Orthostatic Hypotension in Middle-Age and Risk of Falls

Stephen P. Juraschek, Natalie Daya, Lawrence J. Appel, Edgar R. Miller, Beverly Gwen Windham, Lisa Pompeii, Michael E. Griswold, Anna Kucharska-Newton, Elizabeth Selvin

Research output: Contribution to journalArticlepeer-review


BACKGROUND One-third of older adults fall each year. Orthostatic hypotension (OH) has been hypothesized as an important risk factor for falls, but findings from prior studies have been inconsistent. METHODS We conducted a prospective study of the association between baseline OH (1987–1989) and risk of falls in the Atherosclerosis Risk in Communities (ARIC) Study. Falls were ascertained during follow-up via ICD-9 hospital discharge codes or Centers for Medicare & Medicaid Services claims data. OH was defined as a drop in systolic blood pressure (SBP) ≥20 mm Hg or diastolic blood pressure (DBP) ≥10 mm Hg within 2 minutes of moving from the supine to standing position. Changes in SBP or DBP during OH assessments were also examined as continuous variables. RESULTS During a median follow-up of 23 years, there were 2,384 falls among 12,661 participants (mean age 54 years, 55% women, 26% black). OH was associated with risk of falls even after adjustment for demographic characteristics and other risk factors (hazard ratio (HR): 1.30; 95% confidence interval (CI): 1.10, 1.54; P = 0.002). Postural change in DBP was more significantly associated with risk of falls (HR 1.09 per −5 mm Hg change in DBP; 95% CI: 1.05, 1.13; P < 0.001) than postural change in SBP (HR 1.03 per −5 mm Hg change in SBP; 95% CI: 1.01, 1.05; P = 0.002). CONCLUSIONS In a community-based, middle-aged population, OH, and in particular, postural change in DBP, were independent risk factors for falls over 2 decades of follow-up. Future studies are needed to examine OH thresholds associated with increased risk of falls.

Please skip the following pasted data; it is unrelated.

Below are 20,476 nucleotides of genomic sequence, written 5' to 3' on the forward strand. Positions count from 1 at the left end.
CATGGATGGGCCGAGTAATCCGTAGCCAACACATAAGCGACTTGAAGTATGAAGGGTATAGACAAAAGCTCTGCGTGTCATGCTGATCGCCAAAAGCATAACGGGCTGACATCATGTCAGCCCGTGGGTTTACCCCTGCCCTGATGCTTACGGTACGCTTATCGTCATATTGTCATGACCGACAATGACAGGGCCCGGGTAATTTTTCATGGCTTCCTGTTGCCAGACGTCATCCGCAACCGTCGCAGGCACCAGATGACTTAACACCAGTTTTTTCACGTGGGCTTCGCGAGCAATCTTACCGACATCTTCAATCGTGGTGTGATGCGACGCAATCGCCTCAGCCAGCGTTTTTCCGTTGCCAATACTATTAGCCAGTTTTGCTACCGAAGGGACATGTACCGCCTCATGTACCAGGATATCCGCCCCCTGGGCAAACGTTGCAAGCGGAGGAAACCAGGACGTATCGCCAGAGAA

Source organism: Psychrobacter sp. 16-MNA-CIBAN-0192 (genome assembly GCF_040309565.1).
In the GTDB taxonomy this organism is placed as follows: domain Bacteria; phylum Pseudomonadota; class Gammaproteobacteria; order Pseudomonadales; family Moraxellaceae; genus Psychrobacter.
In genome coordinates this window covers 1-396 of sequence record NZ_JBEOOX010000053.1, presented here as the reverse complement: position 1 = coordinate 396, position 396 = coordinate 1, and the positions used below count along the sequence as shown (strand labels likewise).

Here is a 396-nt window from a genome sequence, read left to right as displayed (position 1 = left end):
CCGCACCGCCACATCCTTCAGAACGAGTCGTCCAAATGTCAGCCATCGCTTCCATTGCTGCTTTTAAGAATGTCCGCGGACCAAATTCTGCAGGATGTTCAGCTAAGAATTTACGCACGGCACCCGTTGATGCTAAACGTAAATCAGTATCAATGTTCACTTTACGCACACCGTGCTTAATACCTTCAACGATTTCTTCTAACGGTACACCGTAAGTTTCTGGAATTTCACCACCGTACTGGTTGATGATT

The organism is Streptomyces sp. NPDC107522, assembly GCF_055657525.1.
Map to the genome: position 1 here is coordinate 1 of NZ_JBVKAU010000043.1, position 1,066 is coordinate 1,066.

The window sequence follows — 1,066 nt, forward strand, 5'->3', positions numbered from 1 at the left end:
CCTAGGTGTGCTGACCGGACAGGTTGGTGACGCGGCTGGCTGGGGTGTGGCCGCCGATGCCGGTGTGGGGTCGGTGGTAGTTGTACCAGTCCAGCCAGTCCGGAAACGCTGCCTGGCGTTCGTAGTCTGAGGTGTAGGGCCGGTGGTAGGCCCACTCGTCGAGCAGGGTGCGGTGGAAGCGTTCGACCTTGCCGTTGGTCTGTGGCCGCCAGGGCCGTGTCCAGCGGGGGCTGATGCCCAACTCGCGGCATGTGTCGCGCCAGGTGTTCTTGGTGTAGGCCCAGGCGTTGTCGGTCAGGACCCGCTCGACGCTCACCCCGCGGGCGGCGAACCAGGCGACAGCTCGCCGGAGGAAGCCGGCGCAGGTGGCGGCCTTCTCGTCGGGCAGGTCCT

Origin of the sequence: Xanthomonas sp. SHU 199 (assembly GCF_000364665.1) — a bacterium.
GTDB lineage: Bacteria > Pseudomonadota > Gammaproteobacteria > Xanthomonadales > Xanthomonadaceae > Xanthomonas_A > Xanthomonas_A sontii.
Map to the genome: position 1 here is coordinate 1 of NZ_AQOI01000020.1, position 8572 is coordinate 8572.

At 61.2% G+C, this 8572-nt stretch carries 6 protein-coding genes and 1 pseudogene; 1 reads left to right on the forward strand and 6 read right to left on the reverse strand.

Original languageEnglish (US)
Pages (from-to)188-195
Number of pages8
JournalAmerican Journal of Hypertension
Issue number2
StatePublished - Feb 1 2017


  • ARIC
  • blood pressure
  • epidemiology
  • fall
  • hypertension
  • orthostatic hypotension
  • prospective cohort

ASJC Scopus subject areas

  • Internal Medicine


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